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Mobility Shifts in Downtowns

12 Jun

Cars, Pedestrians and Downtown Districts

Several years have passed since I last visited one of my favorite midsize cities, Charlottesville, Virginia. But I often think about the magnificent pedestrian mall that graces the downtown of this city. Known as the “Historic Downtown Mall,” it is the area’s heart of civic activity, featuring more than 120 shops and restaurants located in pristinely maintained historic buildings surrounding Old Main Street. Eclectic in feel, it reflects the ethos and vibe that define this university town.

For years, pedestrian thoroughfares experienced great appeal as centers of community vitality. Their beginnings date back to 1959, when Kalamazoo, Michigan, became the first American city to adopt one for its downtown area. From there, the pedestrian mall concept gained momentum as 220 cities followed suit, closing downtown thoroughfares to traffic and paving them with cobblestones. With retail establishments and eateries serving as points of attraction for residents and visitors, foot traffic and pedestrian vibrancy became abundant.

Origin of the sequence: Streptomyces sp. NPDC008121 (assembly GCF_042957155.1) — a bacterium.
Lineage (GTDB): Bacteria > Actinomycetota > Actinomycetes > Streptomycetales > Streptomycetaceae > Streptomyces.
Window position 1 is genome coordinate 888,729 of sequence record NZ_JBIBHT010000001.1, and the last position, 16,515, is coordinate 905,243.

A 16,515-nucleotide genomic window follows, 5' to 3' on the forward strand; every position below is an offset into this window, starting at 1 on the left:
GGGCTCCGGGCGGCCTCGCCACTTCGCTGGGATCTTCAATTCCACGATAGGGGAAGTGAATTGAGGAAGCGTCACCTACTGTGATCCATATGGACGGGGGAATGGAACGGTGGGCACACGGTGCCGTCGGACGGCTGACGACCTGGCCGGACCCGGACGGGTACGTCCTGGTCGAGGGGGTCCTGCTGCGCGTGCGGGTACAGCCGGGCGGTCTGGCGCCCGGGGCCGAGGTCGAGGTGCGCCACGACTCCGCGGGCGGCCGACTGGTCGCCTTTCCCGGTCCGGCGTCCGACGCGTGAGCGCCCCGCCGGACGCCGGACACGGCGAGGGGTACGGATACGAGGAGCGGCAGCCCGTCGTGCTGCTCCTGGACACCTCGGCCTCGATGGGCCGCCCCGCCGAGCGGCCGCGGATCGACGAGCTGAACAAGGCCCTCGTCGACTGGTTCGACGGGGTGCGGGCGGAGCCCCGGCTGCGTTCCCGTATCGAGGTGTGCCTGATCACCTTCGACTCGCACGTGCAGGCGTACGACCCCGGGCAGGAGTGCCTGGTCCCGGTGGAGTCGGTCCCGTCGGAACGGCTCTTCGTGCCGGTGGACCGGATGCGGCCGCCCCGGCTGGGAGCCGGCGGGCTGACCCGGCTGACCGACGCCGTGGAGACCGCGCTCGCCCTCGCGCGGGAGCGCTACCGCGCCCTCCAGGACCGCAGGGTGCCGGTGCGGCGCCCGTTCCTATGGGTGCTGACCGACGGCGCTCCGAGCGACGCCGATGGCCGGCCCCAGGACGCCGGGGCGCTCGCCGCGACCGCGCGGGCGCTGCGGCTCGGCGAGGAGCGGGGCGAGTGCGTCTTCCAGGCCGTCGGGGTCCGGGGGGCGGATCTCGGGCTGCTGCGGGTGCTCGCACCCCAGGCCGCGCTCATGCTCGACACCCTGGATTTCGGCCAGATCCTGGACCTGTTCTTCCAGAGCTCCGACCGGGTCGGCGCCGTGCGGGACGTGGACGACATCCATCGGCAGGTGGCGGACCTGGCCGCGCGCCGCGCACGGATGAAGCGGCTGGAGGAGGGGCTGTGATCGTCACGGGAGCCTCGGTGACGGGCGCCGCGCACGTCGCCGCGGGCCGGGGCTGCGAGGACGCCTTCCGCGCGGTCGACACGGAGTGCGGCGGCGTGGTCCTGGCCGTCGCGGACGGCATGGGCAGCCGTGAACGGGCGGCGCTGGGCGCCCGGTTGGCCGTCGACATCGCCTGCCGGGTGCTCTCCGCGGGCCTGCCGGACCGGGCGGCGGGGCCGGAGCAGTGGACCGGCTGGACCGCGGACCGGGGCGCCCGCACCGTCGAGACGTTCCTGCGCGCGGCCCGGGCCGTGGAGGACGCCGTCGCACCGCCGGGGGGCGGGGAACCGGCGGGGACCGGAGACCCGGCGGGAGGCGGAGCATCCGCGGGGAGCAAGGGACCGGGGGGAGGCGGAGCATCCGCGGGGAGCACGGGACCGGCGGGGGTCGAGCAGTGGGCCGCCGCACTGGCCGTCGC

As early as five years ago, there was talk of a changing paradigm for these thoroughfares. A number of urban experts were quick to exclaim that pedestrian malls had lost their luster due in large part to the Great Recession. Examples abound of the decline of these walkable areas, leading to a lack of activity along what once may have been a vibrant pedestrian area.

Citing the popular belief at the time that automobile traffic serves as a magnet for economic activity, a number of cities such as the aforementioned Kalamazoo, Michigan reopened many of their downtown streets to vehicular traffic. The argument here is that retail activation tends to work better when there is vehicle access, visibility and parking near storefronts.